A few months ago I went on my annual backpacking trip in California’s magnificent Sierra Nevada mountains. I usually go with a friend for five or six days, and we do pretty well, considering that we’re now grandfathers.
Though the trips are strenuous, I always come home recharged, physically and mentally. I get a lot out of exercising regularly year-round, at the gym or running in my neighborhood, but I get so much more out of this annual trek. It’s not just exercise, or a vacation or quality time with a friend. What makes it especially restorative is being out in nature.
This nature stuff may sound touchy-feely (very “Berkeley”) but there’s real science behind it. Lately, researchers have been looking at what happens to our brains and bodies when we’re walking in a forest, in the mountains or by the sea. The study of such “green exercise” usually falls under the umbrella of environmental psychology (or ecopsychology). The Japanese, in particular, have been studying what they call “forest bathing” (Shinrin-yoku)—that is, spending time in nature for therapeutic effects.
Studies have found, for instance, that people do better on tests involving memory or attention after trekking through the woods than after walking in a city. People have increased vitality (that is, physical and mental energy) and a greater sense of well-being after walking through a tree-lined river path than after walking indoors. Other studies have even found that patients in hospitals tend to recover more quickly when they can see trees from their windows.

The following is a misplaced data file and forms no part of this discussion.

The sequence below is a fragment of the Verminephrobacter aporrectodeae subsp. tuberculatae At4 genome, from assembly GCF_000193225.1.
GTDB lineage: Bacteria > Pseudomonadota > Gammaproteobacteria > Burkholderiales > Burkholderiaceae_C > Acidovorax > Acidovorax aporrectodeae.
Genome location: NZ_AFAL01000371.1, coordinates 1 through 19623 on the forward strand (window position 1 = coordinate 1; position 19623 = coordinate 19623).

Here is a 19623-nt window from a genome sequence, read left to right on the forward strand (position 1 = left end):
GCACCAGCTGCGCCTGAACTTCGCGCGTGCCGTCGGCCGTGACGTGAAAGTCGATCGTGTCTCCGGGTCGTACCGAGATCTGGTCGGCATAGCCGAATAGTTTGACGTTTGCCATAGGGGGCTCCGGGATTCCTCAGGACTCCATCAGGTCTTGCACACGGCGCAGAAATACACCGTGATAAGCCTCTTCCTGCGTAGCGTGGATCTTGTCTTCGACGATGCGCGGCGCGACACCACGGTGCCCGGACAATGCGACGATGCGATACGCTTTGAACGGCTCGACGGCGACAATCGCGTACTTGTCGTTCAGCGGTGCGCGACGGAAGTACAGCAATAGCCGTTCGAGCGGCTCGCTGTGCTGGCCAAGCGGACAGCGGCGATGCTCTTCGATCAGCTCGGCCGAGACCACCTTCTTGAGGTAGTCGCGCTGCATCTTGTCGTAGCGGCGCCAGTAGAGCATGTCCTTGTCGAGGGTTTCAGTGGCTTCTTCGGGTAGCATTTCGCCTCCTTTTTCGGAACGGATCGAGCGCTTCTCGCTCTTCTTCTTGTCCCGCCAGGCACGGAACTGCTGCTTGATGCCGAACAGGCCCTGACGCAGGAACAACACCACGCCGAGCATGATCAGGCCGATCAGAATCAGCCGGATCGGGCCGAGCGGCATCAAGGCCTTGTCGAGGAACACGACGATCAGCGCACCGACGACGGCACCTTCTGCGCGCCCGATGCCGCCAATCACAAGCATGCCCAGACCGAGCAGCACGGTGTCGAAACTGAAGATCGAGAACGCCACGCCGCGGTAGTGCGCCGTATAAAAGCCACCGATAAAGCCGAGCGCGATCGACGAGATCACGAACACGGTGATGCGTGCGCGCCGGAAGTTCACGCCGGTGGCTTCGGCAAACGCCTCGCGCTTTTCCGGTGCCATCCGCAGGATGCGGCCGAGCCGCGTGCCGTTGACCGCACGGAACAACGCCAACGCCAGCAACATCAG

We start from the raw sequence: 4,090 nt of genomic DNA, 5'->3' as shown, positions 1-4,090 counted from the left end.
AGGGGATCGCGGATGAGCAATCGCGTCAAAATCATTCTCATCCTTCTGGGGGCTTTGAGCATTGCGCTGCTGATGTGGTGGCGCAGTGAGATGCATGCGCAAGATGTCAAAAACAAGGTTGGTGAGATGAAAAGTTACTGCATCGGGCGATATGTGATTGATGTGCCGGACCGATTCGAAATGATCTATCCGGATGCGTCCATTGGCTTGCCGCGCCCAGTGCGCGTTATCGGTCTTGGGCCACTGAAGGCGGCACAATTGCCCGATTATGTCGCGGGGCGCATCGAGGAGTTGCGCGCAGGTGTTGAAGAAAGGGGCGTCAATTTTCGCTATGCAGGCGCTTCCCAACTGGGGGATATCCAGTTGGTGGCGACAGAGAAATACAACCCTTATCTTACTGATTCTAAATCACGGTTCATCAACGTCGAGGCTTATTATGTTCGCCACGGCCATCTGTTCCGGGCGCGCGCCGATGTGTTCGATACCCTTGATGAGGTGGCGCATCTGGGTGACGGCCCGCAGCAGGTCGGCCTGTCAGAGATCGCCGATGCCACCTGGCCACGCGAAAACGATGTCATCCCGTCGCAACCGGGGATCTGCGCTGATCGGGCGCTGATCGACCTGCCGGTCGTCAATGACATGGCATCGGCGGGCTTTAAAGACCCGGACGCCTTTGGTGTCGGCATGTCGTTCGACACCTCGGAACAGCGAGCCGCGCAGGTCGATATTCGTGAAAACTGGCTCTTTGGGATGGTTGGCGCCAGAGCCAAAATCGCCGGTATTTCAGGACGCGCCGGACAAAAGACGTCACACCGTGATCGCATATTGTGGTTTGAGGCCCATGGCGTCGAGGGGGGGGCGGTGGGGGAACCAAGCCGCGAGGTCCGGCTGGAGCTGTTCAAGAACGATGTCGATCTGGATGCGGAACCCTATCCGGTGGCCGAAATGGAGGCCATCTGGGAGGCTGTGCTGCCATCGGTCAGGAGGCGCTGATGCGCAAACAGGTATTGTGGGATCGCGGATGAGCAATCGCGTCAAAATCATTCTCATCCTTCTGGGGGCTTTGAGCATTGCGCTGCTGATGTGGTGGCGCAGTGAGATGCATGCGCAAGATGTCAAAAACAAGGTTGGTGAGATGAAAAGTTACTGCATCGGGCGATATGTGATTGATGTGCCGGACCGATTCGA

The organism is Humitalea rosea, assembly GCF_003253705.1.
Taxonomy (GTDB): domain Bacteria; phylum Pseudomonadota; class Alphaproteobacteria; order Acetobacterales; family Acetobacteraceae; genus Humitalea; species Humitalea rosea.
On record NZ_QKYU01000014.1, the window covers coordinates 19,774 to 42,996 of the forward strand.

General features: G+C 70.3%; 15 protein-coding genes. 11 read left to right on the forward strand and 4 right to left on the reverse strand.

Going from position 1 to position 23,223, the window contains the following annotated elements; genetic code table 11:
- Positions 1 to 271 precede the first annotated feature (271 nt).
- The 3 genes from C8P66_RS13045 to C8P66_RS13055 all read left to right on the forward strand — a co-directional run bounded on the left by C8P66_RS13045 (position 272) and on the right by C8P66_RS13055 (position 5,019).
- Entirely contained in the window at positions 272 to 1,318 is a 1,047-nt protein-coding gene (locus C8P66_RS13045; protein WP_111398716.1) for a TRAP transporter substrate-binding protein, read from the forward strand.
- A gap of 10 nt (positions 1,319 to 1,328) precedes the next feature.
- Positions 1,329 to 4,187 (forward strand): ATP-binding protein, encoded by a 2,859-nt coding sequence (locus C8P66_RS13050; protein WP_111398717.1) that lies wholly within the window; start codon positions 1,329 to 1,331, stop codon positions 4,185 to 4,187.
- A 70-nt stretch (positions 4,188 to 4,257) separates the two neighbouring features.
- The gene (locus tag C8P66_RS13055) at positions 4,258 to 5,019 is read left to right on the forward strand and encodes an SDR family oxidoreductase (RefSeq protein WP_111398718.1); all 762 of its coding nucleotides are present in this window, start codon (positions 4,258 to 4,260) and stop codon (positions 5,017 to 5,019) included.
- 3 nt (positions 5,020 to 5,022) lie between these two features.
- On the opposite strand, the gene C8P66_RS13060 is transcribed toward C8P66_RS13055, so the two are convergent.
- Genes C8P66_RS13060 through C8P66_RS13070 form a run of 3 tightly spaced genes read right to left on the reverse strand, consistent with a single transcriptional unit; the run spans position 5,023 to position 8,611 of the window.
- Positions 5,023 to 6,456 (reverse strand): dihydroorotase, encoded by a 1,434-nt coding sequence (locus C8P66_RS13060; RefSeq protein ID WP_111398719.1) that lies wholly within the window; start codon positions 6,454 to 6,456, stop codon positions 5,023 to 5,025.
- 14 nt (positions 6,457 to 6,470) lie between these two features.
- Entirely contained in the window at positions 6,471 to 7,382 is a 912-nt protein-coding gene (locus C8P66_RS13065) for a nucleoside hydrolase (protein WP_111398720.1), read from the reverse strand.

The proposed benefits of walking in nature include giving the brain a respite from the multitasking of everyday life. If you enjoy hiking, you know that you become more aware of your surroundings—the sounds, smells, colors. Time slows down. Somehow this refreshes the brain and makes thinking clearer. Japanese researchers have found that walking through forests can help reduce stress, lower blood pressure and heart rate and improve various aspects of immune function for anywhere from a few hours to a few days afterwards—while walking in a city does not. They suggest that various airborne chemicals emitted from plants may play a role.
All it takes is five to 20 minutes in nature to boost mood and energy levels somewhat, some research has found, though longer forays produce greater benefits. Other studies indicate that there’s a “third-day effect”—a special stage of relaxation and mindfulness that occurs after a couple days of hiking. I consistently experience that on my trips. Being out of the range of cell phones and email helps.
Not everyone enjoys hiking or can do it, of course. Other activities—by the shore or even in a city park—may be your thing. Find what kind of environmentalist you are, and enjoy.